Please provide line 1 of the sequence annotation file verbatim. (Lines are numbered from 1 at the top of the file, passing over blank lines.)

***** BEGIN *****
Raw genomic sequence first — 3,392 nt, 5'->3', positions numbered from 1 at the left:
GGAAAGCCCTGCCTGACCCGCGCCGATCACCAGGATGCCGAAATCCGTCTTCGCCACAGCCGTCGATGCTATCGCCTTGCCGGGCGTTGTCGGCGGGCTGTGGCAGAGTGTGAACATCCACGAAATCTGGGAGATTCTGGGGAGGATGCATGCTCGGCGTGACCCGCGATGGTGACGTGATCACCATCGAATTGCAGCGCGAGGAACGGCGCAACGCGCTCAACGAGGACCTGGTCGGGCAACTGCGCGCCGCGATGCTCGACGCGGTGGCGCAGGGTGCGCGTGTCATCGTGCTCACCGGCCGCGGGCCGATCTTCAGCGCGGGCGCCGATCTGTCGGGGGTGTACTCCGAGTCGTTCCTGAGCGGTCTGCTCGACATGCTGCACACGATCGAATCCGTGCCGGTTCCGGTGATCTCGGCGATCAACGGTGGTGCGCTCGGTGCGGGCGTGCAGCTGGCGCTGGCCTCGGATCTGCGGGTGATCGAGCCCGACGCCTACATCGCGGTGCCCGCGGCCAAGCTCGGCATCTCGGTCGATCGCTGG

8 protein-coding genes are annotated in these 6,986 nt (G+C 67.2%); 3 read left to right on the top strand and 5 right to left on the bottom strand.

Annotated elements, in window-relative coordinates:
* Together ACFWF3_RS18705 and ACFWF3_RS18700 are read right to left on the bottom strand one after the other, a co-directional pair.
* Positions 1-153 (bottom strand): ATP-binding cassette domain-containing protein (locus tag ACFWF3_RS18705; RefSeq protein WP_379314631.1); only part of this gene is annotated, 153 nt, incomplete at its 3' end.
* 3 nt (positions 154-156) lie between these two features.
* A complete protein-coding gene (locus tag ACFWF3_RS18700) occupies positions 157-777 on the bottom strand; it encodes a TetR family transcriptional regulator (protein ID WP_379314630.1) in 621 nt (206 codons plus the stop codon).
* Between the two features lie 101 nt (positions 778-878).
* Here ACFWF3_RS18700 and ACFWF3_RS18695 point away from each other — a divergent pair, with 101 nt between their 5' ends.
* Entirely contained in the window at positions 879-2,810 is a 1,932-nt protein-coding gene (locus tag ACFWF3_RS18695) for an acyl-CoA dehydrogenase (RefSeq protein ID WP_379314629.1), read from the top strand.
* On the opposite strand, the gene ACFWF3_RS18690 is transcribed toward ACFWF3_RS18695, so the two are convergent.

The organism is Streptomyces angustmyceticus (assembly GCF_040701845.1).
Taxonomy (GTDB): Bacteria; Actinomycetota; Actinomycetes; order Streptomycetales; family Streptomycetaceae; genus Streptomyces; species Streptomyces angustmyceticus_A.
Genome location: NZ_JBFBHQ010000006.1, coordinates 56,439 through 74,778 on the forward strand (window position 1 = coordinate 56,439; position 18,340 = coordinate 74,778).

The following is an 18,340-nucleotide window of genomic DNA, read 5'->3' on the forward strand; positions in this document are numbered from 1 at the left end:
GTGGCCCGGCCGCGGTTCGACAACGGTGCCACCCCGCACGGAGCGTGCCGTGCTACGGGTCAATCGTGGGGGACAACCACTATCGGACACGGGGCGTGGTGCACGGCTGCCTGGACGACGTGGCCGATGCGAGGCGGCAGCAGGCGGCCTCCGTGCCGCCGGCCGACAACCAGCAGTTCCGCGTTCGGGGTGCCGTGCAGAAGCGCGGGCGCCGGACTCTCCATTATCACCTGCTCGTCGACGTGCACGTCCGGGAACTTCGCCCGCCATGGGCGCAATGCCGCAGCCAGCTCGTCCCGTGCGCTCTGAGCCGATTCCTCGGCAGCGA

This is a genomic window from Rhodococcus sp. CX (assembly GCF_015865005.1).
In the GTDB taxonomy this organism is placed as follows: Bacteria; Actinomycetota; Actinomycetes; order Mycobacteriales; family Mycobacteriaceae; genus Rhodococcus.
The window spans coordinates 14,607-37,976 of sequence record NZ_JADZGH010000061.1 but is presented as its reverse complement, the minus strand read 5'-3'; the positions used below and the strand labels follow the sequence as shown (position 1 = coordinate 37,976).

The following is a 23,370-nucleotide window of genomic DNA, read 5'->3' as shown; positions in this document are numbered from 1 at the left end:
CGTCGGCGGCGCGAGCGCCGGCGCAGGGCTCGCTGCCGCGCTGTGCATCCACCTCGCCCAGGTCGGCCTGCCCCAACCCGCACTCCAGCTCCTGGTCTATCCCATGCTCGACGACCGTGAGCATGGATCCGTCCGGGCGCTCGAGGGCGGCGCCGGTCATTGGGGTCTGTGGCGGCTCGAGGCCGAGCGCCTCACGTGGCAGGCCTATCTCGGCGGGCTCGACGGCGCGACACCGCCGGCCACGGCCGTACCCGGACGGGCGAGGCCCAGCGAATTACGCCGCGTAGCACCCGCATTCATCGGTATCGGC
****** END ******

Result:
Raw genomic sequence first — 3,392 nt, 5'->3', positions numbered from 1 at the left: